# Air Temperature

1. Nov 5, 2009

### Physics8944

Hi!!
Q: A column of air length 36cm is closed at both ends, resonates to as sound of third lowest frequceny of 1445Hz. Calculate the air temperature given that the reasonable temperature falls between 10 and 20 C??

Here is what I tried:
Given T= 20 ( 30-10= 20)
Required: vs & T
Analysis: vs= 332m/s+T(0.60m/s C) & T= vs-332/0.60
Solution: vs= 332m/s+(20C)(0.60 C)
= 332m/s+12m/s
= 344m/s
now we the speed, & we can find the temperature:
=344m/s-332m/s/0.60m/s C
= 12/0.60
= 20
So the air temperature is 20 C.
I would really appericate if sum1 could help.
Thanks alot.

2. Nov 5, 2009

### clamtrox

Hi! You have to solve the speed of sound from a measurement first. You can't just just decide that the temperature is 20 C! The air column should give you the speed of sound, which you can then use to calculate the temperature.

3. Nov 5, 2009

### Physics8944

Given: f= 1445 Hz.
Lambda= 0.36m (36 cm is converted)
Required: v and vs
Analysis: v=f(lambda)
Solution: v= (1445Hz)(0.36)
V= 520.2m/s
Now we can find the temperature:
Analysis: T= vs-332m/s
0.60
= 520.2-332/0.6
= -31.13 is the temperature is it correct??

4. Nov 5, 2009

### clamtrox

Does the speed of sound increase or decrease when temperature increases?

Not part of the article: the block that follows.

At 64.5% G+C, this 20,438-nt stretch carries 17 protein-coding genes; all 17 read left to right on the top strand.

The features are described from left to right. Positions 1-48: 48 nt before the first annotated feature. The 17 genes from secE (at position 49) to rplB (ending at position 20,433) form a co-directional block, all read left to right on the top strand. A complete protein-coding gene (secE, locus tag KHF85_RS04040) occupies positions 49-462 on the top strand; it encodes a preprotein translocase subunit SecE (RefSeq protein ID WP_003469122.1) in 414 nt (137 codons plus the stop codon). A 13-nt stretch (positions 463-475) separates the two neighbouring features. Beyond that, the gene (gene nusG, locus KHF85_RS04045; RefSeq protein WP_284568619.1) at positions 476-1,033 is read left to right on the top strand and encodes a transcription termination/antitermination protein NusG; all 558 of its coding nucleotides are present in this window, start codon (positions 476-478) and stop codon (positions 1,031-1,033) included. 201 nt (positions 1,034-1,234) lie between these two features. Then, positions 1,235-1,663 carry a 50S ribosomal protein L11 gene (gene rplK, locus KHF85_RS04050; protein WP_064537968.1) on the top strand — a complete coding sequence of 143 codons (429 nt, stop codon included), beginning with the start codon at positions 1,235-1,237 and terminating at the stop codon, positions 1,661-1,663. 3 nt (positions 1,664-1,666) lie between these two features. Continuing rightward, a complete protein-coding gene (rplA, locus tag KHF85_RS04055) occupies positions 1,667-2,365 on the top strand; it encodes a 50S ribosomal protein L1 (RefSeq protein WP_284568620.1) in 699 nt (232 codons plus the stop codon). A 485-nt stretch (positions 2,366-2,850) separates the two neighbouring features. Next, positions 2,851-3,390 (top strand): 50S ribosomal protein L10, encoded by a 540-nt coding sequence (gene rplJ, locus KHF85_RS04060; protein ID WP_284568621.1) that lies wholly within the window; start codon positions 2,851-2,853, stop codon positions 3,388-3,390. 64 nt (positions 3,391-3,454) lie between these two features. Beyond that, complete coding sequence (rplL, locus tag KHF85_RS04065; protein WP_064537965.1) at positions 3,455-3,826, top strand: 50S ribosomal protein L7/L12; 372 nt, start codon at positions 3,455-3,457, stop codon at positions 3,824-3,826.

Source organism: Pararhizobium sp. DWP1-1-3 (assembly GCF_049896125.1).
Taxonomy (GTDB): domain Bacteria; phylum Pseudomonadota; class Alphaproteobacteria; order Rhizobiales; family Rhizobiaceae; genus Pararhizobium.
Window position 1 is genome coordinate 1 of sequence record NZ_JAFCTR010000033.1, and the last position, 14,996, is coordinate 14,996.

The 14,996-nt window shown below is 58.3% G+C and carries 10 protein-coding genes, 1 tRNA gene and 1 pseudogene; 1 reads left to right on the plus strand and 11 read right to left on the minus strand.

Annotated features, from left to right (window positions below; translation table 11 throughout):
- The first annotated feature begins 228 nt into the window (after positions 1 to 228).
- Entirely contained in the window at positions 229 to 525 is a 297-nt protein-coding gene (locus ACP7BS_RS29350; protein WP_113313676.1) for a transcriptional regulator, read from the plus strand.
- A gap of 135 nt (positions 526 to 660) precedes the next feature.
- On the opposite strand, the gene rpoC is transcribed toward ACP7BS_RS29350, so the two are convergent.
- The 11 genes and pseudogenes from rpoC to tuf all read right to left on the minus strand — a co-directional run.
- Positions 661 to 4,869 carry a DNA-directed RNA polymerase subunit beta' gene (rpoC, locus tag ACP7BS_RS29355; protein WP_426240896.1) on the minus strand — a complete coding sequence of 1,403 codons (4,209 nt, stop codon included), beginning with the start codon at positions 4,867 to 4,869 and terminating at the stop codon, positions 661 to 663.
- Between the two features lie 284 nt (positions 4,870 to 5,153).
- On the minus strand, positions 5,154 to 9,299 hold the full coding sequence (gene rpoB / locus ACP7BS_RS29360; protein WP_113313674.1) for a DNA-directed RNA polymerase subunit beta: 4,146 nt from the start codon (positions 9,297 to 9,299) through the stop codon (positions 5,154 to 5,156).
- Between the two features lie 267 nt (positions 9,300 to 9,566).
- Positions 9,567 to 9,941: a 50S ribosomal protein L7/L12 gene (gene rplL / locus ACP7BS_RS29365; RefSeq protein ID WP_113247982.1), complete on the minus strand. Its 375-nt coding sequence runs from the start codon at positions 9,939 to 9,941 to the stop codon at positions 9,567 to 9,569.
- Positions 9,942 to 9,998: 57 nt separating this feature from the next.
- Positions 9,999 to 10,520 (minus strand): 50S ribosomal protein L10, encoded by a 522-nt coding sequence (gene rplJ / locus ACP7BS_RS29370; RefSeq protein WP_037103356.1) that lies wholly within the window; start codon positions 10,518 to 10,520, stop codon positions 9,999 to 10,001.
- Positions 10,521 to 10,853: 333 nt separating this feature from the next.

5. Nov 5, 2009

### Physics8944

speed increases when the temperature increases

6. Nov 5, 2009

### Physics8944

Speed of sound increases as temperature increases.

7. Nov 5, 2009

8. Nov 5, 2009

### Physics8944

Im still not sure.Confused??

9. Nov 5, 2009

### clamtrox

520 m/s is much larger than the speed of sound in room temperature, therefore you'd expect a much higher temperature as well. -31 Celcius is well below room temperature, so it is clearly wrong. It is not even in your 'reasonable' range of 10-20 C.

First you should calculate the speed of sound again. What is the distance that the sound wave travels in one oscillation? It's not 36 cm.

10. Nov 5, 2009

### Physics8944

Given: f= 1445 Hz.
Length= 0.36m (36 cm is converted)
Required: v and vs
Analysis: v=f(lambda)
Solution:
Lambda=2l/n
=2(.36m)3
=0.24m
v= (1445Hz)(0.24)
V= 346.8m/s
Now we can find the temperature:
Analysis: T= vs-332m/s
0.60
= 346.8-332/0.6
= 24.7
is it correct now?

11. Nov 5, 2009